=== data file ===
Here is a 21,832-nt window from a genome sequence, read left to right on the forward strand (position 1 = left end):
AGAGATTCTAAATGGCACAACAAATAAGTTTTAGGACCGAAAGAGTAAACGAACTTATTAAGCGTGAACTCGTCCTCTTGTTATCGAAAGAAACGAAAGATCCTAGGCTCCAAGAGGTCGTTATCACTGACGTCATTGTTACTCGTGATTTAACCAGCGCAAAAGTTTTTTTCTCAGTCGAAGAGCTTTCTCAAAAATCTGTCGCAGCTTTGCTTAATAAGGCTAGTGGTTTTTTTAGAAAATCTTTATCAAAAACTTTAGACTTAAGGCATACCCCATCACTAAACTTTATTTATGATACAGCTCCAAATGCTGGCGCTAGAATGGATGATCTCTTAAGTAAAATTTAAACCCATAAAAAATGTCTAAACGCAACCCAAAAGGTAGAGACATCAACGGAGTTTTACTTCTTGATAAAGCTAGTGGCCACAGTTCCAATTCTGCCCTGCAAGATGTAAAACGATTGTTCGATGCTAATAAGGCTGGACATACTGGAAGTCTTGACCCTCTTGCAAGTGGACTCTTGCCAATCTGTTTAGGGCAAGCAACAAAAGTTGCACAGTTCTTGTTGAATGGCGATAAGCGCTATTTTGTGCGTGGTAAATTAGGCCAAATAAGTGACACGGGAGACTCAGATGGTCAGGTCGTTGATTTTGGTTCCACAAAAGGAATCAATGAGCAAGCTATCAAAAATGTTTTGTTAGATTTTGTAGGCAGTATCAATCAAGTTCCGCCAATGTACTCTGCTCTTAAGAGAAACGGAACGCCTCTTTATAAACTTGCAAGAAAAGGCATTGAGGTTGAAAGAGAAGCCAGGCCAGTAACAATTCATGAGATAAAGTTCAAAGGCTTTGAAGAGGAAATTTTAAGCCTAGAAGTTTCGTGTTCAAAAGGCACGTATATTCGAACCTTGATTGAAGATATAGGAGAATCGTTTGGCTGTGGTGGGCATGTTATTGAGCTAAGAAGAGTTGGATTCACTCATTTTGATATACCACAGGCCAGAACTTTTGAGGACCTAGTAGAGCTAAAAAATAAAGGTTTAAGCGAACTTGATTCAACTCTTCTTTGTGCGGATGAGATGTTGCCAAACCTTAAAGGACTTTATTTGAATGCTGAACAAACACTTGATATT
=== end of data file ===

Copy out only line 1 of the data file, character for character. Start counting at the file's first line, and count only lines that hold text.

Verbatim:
Here is a 21,832-nt window from a genome sequence, read left to right on the forward strand (position 1 = left end):